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Try the Kir drink: a classic French two-ingredient cocktail! This sophisticated aperitif mixes crème de cassis and white wine.

Kir Cocktail

Before there was the Kir Royale, there was an even simpler drink: the Kir! This classic French cocktail mixes two ingredients for a sophisticated aperitif. Mix crème de cassis, the fruity black currant liqueur, with a chilled dry white wine. It takes just a minute to pour together and the flavor is subtle and nuanced: it almost tastes like a dry red wine but with stronger berry notes. Want the more popular version of this drink? Go to Kir Royale.

What is a Kir drink?

The Kir cocktail is a French aperitif made with crème de cassis and dry white wine. It’s been eclipsed by its popular variation, the Kir Royale, which swaps in bubbly champagne for the wine. The drink was originally called blanc-cassis, but was later renamed after priest Félix Kir, a hero of the French resistance during World War II and the mayor of the French town Dijon from 1945 to 1968. Some stories claim that Kir invented the cocktail after the Nazis confiscated all the Burgundy region wines (hence why the drink tastes a like red wine!).

The Kir cocktail was originally made with French Aligoté wine, but today it’s made with various varietals. You can use any dry white wine you choose. Here’s what you’ll need for a Kir cocktail:

  • Crème de cassis
  • Dry white wine
Kir Cocktail

The ideal ratio for the Kir cocktail

There’s some contention about the best creme de cassis to wine ratio for a Kir cocktail. The International Bartender’s Association defines it as 1:9 (one part cassis to 9 parts white wine), but to our tastes the cassis is too weak. Other sources state the French like it with a much stronger cassis ratio, as much as 1:3. This is a bit too strong, so here’s the ratio we recommend:

  • 1 ounce crème de cassis
  • 4 ounces dry white wine

Variation: serve it on the rocks

A traditional Kir cocktail is served straight up in a small wine glass (and the Kir Royale is served in a champagne flute). Want an alternative idea? A modern way to serve the Kir is on the rocks, with a big clear ice cube in a lowball glass. We tried this variation and enjoyed the feel: the clear ice keeps it extra ice cold. And there’s just something laid back about sipping from a lowball glass (sometimes stemmed glasses feel more…prim and uptight?).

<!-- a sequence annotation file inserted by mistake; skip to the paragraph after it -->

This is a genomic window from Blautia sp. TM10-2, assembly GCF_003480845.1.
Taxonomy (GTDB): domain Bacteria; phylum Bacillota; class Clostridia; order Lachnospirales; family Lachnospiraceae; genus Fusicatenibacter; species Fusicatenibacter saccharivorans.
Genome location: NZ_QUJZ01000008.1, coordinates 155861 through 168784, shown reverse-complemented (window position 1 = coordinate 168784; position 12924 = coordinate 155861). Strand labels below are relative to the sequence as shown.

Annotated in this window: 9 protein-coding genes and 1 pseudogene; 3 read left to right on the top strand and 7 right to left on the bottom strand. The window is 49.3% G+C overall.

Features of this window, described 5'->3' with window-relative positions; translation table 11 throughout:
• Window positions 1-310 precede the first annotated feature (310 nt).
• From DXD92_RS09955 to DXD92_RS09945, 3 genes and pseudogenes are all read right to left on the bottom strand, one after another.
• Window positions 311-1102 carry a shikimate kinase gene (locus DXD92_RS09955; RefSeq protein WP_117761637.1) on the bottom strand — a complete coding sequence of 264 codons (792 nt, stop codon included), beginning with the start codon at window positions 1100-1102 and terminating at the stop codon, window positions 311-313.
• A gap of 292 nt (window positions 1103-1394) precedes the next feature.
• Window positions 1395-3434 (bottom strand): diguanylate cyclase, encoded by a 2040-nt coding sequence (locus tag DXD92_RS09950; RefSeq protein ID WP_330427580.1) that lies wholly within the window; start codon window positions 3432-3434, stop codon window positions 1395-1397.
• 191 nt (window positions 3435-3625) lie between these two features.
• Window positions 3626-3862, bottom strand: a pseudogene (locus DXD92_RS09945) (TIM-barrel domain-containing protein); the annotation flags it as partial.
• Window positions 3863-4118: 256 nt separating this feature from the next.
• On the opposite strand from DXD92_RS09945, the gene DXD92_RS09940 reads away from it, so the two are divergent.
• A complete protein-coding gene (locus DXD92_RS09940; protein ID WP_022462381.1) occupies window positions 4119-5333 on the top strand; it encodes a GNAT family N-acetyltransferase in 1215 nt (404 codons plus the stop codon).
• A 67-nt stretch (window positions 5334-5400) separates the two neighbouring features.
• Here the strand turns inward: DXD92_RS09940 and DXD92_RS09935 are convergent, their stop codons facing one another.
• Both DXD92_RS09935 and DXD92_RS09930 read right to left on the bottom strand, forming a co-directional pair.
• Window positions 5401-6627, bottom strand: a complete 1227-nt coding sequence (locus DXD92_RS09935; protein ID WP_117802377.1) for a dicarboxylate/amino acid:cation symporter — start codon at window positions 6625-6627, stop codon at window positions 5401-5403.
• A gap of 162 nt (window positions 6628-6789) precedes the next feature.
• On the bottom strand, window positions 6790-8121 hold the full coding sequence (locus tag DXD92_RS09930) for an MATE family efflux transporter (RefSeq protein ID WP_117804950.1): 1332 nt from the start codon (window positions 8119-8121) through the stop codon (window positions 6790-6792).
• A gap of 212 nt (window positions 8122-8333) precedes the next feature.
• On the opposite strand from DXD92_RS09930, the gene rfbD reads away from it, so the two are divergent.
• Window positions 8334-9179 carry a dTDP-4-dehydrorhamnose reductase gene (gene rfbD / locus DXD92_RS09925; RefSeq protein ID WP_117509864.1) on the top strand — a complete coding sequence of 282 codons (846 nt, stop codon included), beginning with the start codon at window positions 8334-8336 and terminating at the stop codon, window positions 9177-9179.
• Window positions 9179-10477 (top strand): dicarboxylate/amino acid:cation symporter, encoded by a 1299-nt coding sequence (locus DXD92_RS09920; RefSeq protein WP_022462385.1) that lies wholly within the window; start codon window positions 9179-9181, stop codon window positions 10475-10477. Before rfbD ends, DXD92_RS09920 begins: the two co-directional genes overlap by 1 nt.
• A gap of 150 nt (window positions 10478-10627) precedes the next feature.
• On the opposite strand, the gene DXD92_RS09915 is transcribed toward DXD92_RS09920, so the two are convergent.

Creme de cassis

About crème de cassis

Is it worth grabbing a bottle of crème de cassis for this drink? Absolutely. It’s also a fun way to repurpose the stuff if you bought it for a Kir Royle. Here’s what to know:

  • Crème de cassis is a dark, sweet liqueur made black currants. It’s made in Burgundy, France and first became available in 1841.
  • How much does crème de cassis cost? It’s an inexpensive: you can find a 750 ml bottle for $10 to 15. We like the brand Drillaud.
  • More creme de cassis cocktails? Outside of the Royale, try it in the El Diablo, a Cassis Spritz (substitute it for Aperol in an Aperol Spritz), add it to a Royal Flush, or substitute it for Chambord in a French Martini.
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Kir Cocktail

Kir Cocktail


  • Author: Sonja Overhiser
  • Prep Time: 2 minutes
  • Cook Time: 0 minutes
  • Total Time: 2 minutes
  • Yield: 1 drink 1x

Description

Try the Kir drink: a classic French two-ingredient cocktail! This sophisticated aperitif mixes crème de cassis and white wine.


Ingredients

Scale
  • 1 ounce* crème de cassis, chilled
  • 4 ounces chilled dry white wine, chilled

Instructions

  1. Combine the crème de cassis and white wine in a stemmed cocktail glass. Or, serve it over a large clear ice cube in a low ball glass. 

Notes

*To convert to tablespoons, 1 ounce = 2 tablespoons. 

  • Category: Drink
  • Method: Stirred
  • Cuisine: Cocktail
  • Diet: Vegan

Keywords: Kir drink, Kir cocktail

About the authors

Sonja & Alex

Hi, we’re Alex and Sonja Overhiser, married cookbook authors, food bloggers, and recipe developers. We founded A Couple Cooks to share fresh, seasonal recipes for memorable kitchen moments! Our recipes are made by two real people and work every time.

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